Document Title Government Code and Cypher School: Signals Intelligence Passed to the Prime Minister, Messages and Correspondence
Reference HW 1/2999
Conflicts Second World War
Themes Military Intelligence and Operations
Regions Europe
Countries Germany, Italy, Russia
Document Type Signals Intelligence
Organisations Government Code and Cypher School
People Not Defined


A file of signals intelligence reports, messages, and correspondence issued by the Government Code and Cypher School and sent by the head ('C') of the Secret Intelligence Service (MI6) to the Prime Minister, Winston Churchill. This file contains a message from C to the Prime Minister (PM); and the following reports on France: the Battle Group Schlieben reports numerous batteries have been crushed or are out of ammunition and estimates Cherbourg is unlikely to survive an attack, on June 25; the Sea Defence Commandant for Normandy reports an extremely grave situation, that the infantry are no longer holding, and the Allies are at the gates of Cherbourg, on June 24; Battle Group Schlieben reports the Allies attacking strongly from the south and south-west at the edge of Octeville, with the steadiness of the troops sinking due to losses of officers, casualties and the battle strain, so that unity of command is no longer possible to the full extent, on June 24; the 7th Army announces Berlin's decision for the cancellation of reinforcements for Cherbourg, and that all forces are to defend the harbour and fortress to the last in order to tie down the strong forces of the Allies and deny them use of the harbour for as long as possible, on June 23; of German Air Force (GAF) operations against Allied airfields in the Caen sector being postponed in response to a request from the 7th Army for support on the Cherbourg front, on June 25; the Sea Defence Commandant reports on coastal batteries on the north front, and comments that the Allied forces are cowardly, and that the German troops are suffering from pill-box mindedness, on June 24; and of an Allied air raid on Saintes station, on June 24; on Italy: battle reports for June 24, covering an Allied penetration near Lake Trasimene, and bitter close combat fighting with high losses on both sides; a 90th Panzer Grenadier Division report for June 24, that it is withdrawing laboriously in the area south of Siena, and will be without fuel on completion of the withdrawal; a report from the Commander in Chief (CinC) for the South West for June 21, that the 14th Army has occupied the Innocent Line, and on the 10th Army's Order of Battle, and the land transport situation, which stretches the replacements required, 1952 and 2000 respectively, on June 22; a report of June 21 of a railway line being open, and the air and sea situations; and on the men and weapons of the 42nd Jaeger Division - that with a poor state of training, and a lack of transport, the Division is conditionally ready for defence, from June 20.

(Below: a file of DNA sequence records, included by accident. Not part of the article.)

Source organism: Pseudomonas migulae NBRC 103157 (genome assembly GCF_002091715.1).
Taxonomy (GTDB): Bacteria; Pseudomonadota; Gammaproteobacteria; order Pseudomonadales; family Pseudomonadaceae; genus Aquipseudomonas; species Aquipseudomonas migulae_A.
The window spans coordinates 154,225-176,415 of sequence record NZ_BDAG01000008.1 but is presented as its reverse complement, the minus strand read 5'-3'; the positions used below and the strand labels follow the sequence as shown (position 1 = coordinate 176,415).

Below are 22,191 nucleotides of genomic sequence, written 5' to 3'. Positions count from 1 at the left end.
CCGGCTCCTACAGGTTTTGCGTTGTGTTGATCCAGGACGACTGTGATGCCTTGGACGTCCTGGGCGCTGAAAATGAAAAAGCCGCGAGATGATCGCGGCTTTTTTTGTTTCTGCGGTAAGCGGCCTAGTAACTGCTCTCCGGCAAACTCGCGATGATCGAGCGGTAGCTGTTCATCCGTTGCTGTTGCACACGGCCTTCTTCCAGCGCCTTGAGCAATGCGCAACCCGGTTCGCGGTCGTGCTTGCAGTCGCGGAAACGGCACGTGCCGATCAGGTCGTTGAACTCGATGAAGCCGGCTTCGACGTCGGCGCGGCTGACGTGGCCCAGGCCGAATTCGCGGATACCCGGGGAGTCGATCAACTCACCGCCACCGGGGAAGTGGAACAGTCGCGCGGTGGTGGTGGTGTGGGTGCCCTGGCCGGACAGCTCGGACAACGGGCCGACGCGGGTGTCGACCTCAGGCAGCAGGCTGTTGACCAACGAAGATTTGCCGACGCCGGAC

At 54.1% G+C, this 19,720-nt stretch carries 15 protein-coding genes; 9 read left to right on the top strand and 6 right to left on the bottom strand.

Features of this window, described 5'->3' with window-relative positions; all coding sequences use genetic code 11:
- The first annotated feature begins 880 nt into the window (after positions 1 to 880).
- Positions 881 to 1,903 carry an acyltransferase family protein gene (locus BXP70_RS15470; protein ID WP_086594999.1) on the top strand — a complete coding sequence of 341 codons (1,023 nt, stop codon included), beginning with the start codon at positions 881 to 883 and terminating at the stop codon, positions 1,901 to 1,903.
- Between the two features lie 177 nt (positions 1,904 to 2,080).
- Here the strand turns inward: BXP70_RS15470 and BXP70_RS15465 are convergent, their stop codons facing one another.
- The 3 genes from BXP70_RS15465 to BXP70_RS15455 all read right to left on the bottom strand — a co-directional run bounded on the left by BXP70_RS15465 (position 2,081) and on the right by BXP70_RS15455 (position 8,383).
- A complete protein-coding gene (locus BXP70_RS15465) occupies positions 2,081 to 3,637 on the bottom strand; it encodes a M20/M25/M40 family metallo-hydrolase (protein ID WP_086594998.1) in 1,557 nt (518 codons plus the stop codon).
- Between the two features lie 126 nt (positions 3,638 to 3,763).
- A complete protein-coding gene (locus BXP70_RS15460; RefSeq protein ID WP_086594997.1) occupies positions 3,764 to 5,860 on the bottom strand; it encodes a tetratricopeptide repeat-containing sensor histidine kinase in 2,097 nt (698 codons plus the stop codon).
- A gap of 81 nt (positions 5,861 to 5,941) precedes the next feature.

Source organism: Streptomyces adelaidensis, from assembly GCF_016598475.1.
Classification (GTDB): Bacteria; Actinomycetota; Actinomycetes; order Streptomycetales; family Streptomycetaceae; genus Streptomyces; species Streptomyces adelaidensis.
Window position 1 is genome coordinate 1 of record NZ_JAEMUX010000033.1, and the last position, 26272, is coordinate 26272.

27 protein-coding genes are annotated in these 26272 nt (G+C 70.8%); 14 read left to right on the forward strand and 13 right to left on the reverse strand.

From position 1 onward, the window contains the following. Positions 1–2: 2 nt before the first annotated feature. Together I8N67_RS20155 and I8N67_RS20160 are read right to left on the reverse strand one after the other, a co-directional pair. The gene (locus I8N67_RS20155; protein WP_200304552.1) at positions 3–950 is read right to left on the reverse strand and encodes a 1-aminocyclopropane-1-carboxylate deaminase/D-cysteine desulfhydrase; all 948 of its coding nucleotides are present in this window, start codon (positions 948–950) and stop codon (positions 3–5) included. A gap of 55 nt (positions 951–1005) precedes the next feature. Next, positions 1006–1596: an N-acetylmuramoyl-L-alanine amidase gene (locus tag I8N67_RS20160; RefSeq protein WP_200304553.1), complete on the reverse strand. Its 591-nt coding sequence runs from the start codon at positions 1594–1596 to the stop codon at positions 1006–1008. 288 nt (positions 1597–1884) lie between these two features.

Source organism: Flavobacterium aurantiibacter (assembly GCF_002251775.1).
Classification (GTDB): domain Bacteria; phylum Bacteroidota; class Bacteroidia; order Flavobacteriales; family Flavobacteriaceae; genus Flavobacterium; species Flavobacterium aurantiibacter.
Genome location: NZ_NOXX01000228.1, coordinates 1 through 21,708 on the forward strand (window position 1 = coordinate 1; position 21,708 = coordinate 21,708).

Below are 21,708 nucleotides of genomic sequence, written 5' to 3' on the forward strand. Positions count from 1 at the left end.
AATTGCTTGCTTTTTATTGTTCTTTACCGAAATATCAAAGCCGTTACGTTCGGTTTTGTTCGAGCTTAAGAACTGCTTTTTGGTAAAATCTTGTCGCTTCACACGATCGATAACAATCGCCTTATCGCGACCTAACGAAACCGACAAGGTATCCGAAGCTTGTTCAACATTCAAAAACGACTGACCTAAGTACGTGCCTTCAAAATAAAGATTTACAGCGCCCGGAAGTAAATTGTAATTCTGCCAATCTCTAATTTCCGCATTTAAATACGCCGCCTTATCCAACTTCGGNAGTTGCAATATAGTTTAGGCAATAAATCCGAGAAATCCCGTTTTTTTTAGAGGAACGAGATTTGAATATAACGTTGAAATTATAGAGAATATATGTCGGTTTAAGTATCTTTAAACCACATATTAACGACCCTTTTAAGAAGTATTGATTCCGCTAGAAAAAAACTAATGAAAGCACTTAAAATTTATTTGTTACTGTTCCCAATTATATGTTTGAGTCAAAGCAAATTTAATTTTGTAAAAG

military situation reports, Battle of Normandy, Operation Overlord, military objectives, ports, military strength, German army, German strategy, German air force, aerial attacks, captured equipment, artillery, tactics, United States Army, psychology, German morale, effects of bombing, railways, Allied powers, breakthroughs, Italian Campaign, military shortages, fuel, troop movements, transportation

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